Monday, 1 July 2013

Pinterest 4 Teachers

I love Pinterest. I enjoy looking at what other people have found on the web and thinking about how it could impact on and influence my own teaching.

That an idea someone has had can be so relevant for something I am doing with my students. Or an idea that could influence me to change what I'm doing; to make things more engaging for my students and ultimately for myself.

Teachers are so creative. We bounce our ideas around to come up with new ones. Most of all I love how collaborative we can be. We share with each other. Lots of our ideas and the resources that are attached are being shared at no cost. When people are charging for their resources to supplement their incomes, they aren't doing so at outrageous prices. We don't work in isolation. We work together to get the best results for our students.

Teachers are collaborative.
Teachers are creative.

It's great to have such a great tool that can really build on these characteristics.

So how do you use Pinterest?

When I originally started with my Pinterest account it was to identify resources that my students could use. That I could share these with them to support their learning. I knew they would then be able to take the next step and build upon these, pinning new ideas that I could then grab as I followed them, and that ultimately we'd all share.

Then, I had over 500 pins and not many boards. I remember sitting down one night and editing all my boards to come up with a new approach. More boards, more specific categories that I could use so that it would be easier in the long term to find what I was looking for.

Now I'm constantly looking for new ideas for classroom design, classroom resources, technology, well as things for myself. There are boards I have created that won't be relevant for everyone. This works in the reverse as well. I noticed this most clearly when I saw that I was getting lots of wedding dresses and hairstyle pins in my home feed. You can still follow people, just not all their boards, (unless you want to).

The thing I've noticed is how important it is for me to have a clear idea about what I want to see in my home feed. I've tailored who I'm following to support that.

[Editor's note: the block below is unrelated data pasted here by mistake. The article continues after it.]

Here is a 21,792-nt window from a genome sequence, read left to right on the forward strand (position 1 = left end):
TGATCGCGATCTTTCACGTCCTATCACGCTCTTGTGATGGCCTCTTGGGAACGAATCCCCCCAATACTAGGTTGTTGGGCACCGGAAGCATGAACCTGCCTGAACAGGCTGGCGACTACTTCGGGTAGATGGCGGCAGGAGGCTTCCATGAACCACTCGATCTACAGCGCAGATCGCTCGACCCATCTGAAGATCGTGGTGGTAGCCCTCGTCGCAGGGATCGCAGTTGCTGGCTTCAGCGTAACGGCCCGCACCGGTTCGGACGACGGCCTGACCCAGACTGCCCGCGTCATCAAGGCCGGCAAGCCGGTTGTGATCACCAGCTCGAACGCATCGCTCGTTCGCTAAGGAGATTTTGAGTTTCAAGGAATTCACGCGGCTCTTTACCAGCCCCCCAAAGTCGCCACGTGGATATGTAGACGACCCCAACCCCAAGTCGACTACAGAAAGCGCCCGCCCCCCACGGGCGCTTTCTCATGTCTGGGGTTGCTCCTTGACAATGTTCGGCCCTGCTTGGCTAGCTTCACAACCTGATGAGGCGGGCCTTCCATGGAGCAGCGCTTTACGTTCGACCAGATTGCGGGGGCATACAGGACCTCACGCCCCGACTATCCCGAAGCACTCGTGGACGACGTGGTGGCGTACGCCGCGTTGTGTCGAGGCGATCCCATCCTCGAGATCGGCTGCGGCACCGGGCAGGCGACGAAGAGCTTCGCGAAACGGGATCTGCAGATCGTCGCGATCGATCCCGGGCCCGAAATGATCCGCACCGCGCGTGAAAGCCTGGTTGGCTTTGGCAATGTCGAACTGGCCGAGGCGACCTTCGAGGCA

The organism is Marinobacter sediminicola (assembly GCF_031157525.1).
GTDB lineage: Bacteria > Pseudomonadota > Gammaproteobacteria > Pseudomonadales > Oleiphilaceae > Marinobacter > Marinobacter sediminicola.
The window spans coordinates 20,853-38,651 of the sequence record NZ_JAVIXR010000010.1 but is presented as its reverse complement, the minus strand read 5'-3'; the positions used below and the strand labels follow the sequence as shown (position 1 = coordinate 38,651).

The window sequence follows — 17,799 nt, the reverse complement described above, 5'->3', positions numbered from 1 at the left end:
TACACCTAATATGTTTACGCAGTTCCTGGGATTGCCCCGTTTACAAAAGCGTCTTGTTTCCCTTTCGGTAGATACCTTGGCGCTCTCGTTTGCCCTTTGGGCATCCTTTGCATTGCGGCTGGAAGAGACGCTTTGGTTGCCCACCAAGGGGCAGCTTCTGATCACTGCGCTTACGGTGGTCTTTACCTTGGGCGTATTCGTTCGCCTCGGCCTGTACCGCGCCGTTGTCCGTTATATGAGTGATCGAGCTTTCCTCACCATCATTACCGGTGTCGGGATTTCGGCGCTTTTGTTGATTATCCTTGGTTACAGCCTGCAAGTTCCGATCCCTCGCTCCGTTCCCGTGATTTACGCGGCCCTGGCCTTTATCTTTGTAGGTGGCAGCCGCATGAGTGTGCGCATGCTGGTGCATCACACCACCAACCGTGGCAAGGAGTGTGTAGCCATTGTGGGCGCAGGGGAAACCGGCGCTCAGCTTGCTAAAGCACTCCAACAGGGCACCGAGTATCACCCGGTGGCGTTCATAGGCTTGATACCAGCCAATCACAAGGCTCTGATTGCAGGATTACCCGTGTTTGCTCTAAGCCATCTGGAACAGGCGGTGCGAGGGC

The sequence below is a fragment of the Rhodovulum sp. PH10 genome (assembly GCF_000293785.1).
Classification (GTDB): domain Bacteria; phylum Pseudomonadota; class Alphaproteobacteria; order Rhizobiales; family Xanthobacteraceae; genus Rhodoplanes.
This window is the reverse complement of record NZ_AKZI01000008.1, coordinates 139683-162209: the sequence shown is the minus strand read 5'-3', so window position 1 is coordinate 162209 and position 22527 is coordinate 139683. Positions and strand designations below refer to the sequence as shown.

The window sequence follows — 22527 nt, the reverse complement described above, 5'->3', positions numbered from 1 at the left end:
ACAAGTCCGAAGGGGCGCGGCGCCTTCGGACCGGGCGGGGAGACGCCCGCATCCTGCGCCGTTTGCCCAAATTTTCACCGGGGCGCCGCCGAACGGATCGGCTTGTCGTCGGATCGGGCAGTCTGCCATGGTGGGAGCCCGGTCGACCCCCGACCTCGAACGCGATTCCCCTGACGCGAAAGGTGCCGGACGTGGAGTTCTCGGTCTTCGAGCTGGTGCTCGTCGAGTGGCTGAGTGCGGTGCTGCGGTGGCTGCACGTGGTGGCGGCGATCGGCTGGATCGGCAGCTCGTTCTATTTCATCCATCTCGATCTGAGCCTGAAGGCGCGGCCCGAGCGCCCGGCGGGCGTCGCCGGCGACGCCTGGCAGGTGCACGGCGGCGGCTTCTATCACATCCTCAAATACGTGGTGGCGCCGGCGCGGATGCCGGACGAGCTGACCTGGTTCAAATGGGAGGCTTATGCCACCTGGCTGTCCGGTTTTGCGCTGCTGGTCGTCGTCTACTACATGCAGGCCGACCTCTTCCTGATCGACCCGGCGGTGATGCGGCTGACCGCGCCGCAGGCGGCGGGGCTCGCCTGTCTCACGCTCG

But that's not everything there is to find on Pinterest. Using the search tool, I like to look for boards around the topic I'm looking for e.g. Printables. When I type this in I select the option boards, not pinners or pins. Other people have already done a lot of the work, putting relevant items on their 'Printables' boards, so it is easy then to identify those that look interesting, and to go in and repin the items that are relevant for me.

Every now and again I also go in to look in one of the categories e.g. Design or Education. Here you can find other resources that you might not have come across before by people you don't follow. It can really broaden your mind and you understanding of what's available.

With my blog I make sure that I am able to use an image for each post so that it can be pinned. It is so exciting when in my notifications I can see that someone has pinned my resource or poster. I am please that it is useful for others. That perhaps they can take something away from it, that they can learn from it. Because that's what it is all about. It is about sharing our knowledge, our resources, our ideas to learn from each other.

It's because as teachers we can never cease to learn.

Now I have 48 boards with 2405 pins. I have some great resources that I will always be able to find, and there are some items that are there for a rainy day.

The background in the image above is from Inspiration Hut and the font used is KG Payphone.


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